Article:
Pulitzer Prize Winner Edward P. Jones Comes to CSM April 13

Part of CSM’s Connection’s Literary Series

Family is a strong underlining theme in the stories of Pulitzer Prize winner Edward P. Jones—the families into which we are born, the families that adopt us and the families we create for ourselves. It is this theme, comprised of the most ordinarily remarkable individuals and their dreams and hopes, which Jones embraces in his writing.

Jones will appear April 13 for a reading and discussion of his latest book, “All Aunt Hagar’s Children,” at the College of Southern Maryland, La Plata Campus, Fine Arts Center Auditorium, at 7:30 p.m.

Born and raised in Washington, D.C., Jones was educated at Holy Cross College and the University of Virginia. His first book “Lost in the City,” a collection of short stories, was short-listed for the National Book Award. His second book, and first novel, “The Known World” earned him the 2004 Pulitzer Prize for fiction, and the prestigious National Book Critics Circle Award – a rare literary double-feat. He is the winner of the Pen/Hemingway award and the recipient of a Lannan Foundation grant and a National Endowment for the Arts Fellowship.

From the first page of his books, the importance of family is emphasized and his dedications acknowledge the strong connection he has to his siblings and his mother, Jeanette S. M. Jones, whom he praises as “the greatest influence” on his life and work. In the dedication to “All Aunt Hagar’s Children,” he writes “…to the multitudes who came up out of the South for something better, something different, and, again, to the memory of my mother, Jeanette S. M. Jones, who came as well and found far less than even the little she dared hoped for.”

In a radio interview with Tavis Smiley in 2004 (available online at http://www.pbs.org/kcet/tavissmiley/archive/200410/20041008_transcript.html#1,) Jones noted that, “…she couldn’t read or write, and I think there were a lot of things that she could have done had she been educated, had she not had to work so hard…I think there were a lot of things in my mother that were there and she could have brought out if she had been educated, if the world had been a different place.”

Education is also an important theme to the famously shy Jones. In 2005, he participated in the Writers in Schools program run by Seattle Arts & Lectures, a non-profit group that brings established writers in touch with high school juniors and seniors. As part of his appearance at CSM, Jones will meet with honor students from the languages and literature department to discuss writing as a profession and the process he goes through to create such wholly unique characters and stories, whether it is about babies being picked from trees, witches riding a mother or a young girl who mysteriously escapes multiple injuries.

For Jones, as he noted in an interview with Small Spiral Notebooks’ Robert Birnbaum, the hardest work of being an author comes when in piecing together a story “you are trying to tell all these lies in order for the reader to believe it and accept it [the story].”

Since 1990, the Connections Literary Series has held readings featuring national award-winning contemporary writers, poets and artists who share their work and time with residents of Southern Maryland. All readings begin at 7:30 p.m. The cost is $2. Contact the Box Office 301-934-7828 or 301-870-3008, Ext. 7828 for Charles County; 240-725-5499, Ext. 7828 for St. Mary’s County or 443-550-6199, Ext. 7828 for Calvert County or visit http://csmd.edu/FineArts/.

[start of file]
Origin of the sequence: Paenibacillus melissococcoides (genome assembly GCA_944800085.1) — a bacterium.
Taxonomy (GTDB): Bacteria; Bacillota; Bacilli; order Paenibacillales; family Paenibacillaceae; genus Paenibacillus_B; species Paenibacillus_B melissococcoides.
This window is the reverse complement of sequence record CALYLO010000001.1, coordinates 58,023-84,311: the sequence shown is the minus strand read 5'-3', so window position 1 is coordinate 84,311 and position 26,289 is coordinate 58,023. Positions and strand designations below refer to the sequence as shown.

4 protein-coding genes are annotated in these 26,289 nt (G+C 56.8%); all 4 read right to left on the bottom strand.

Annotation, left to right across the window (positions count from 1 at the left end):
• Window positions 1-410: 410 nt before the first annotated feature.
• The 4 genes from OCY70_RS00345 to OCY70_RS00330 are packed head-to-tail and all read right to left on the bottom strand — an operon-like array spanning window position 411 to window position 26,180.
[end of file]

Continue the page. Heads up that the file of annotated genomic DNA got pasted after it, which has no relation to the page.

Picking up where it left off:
For information on the Connections Literary Series call, 301-934-7864 or 301-870-3008, Ext. 7864 for Charles County; 240-725-5499, Ext. 7864 for St. Mary’s County or 443-550-6199, Ext. 7864 for Calvert County or visit http://www.csmd.edu/Connections/.

Sidebar

Pulitzer Prize winner Edward P. Jones’ third book and second short story collection, “All Aunt Hagar’s Children” features 13 tales about the lives of men, women and children carrying the ghosts of their cultural and family pasts as they pursue life in and out of Washington, D.C.

From a doctor who realizes an incident of rudeness may have led to her mother’s illness to a widower fleeced by the seductions and bodies of youth, these emotionally driven stories bring the reader face-to-face with the extraordinary people whose everyday actions and obsessions make up their existence.

Excerpt from the title story, “All Aunt Hagar’s Children” by Edward P. Jones:

“…Every Sunday since I had finished high school and gone out on my own, my mother had made a big fried-chicken supper for herself, my brother, and me, usually with string beans, potatoes boiled with a bit of fatback, and corn bread with crackling. An apple or peach cobbler. Every other Sunday I got to choose the Kool-Aid, and almost always picked grape. Freddy was a lime man. After Freddy married, his wife came, too, of course, so I got to enjoy my grape Kool-Aid only every third week. Joanne was into orange Kool-Aid, which I hated. A punk flavor. God only knew what shit their twin girls would choose, but I had no plans to be around when those two started showing up and spoiling everything and putting my choice of Kool-Aid off to the fifth or sixth week.”

“All Aunt Hagar’s Children” is available for purchase at the CSM College Stores at the La Plata, Leonardtown and Prince Frederick campuses as well as the night of the performance. The cost is $25.95. For information on “All Aunt Hagar’s Children,” visit http://www.allaunthagarschildren.com/.

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